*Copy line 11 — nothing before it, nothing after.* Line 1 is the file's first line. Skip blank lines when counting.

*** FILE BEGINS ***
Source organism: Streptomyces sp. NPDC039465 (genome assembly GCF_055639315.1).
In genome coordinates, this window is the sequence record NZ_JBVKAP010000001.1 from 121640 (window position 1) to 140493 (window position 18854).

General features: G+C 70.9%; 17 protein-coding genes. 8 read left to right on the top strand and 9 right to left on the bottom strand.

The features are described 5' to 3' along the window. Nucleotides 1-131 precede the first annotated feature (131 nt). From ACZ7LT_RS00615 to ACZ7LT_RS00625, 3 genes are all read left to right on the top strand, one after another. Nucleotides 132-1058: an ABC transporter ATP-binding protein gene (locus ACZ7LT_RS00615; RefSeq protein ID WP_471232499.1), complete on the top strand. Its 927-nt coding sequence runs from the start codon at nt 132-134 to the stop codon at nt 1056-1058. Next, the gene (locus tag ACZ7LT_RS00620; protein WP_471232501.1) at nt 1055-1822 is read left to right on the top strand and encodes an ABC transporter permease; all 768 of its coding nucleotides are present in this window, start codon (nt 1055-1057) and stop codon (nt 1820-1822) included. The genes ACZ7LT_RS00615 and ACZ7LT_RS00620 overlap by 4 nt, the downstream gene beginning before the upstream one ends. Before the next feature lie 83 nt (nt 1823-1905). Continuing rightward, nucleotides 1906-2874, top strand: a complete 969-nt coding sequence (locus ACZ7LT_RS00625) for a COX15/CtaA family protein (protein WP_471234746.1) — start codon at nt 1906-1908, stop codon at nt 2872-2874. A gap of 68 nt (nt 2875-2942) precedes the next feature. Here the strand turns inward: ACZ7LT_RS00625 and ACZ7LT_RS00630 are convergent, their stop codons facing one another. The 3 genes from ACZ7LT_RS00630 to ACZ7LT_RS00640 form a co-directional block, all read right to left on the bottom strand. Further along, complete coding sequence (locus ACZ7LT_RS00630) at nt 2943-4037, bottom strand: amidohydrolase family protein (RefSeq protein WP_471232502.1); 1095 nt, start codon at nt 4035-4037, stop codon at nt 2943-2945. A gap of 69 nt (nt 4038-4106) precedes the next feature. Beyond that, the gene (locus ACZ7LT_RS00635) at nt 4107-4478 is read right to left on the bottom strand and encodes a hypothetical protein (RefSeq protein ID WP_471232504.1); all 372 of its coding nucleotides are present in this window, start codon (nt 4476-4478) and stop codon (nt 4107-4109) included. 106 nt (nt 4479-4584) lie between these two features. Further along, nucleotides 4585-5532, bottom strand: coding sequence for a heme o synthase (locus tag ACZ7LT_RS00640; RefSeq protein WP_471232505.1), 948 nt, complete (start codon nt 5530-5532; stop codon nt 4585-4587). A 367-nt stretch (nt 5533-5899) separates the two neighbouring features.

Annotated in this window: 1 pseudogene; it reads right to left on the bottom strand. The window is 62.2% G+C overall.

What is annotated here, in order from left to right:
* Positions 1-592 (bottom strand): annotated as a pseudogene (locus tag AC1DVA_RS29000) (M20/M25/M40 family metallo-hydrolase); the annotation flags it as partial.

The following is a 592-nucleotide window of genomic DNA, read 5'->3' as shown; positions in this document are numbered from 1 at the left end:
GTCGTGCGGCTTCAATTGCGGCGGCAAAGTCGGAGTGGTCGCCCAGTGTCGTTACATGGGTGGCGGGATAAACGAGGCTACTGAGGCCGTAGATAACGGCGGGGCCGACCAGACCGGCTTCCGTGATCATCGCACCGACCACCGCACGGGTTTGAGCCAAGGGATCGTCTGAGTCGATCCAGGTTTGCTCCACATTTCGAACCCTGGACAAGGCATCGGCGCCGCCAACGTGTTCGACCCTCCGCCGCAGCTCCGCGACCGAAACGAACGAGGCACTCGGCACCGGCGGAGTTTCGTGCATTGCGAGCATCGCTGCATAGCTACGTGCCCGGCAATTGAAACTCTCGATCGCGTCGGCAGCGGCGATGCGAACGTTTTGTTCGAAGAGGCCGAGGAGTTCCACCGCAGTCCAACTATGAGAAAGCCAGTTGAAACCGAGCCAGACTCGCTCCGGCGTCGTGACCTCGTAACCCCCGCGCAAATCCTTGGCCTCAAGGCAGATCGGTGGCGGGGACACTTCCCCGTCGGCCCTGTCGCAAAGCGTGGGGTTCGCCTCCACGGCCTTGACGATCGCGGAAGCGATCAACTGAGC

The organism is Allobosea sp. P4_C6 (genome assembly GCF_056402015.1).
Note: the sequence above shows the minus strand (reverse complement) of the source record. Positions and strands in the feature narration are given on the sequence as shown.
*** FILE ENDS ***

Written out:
Note: the sequence above shows the minus strand (reverse complement) of the source record. Positions and strands in the feature narration are given on the sequence as shown.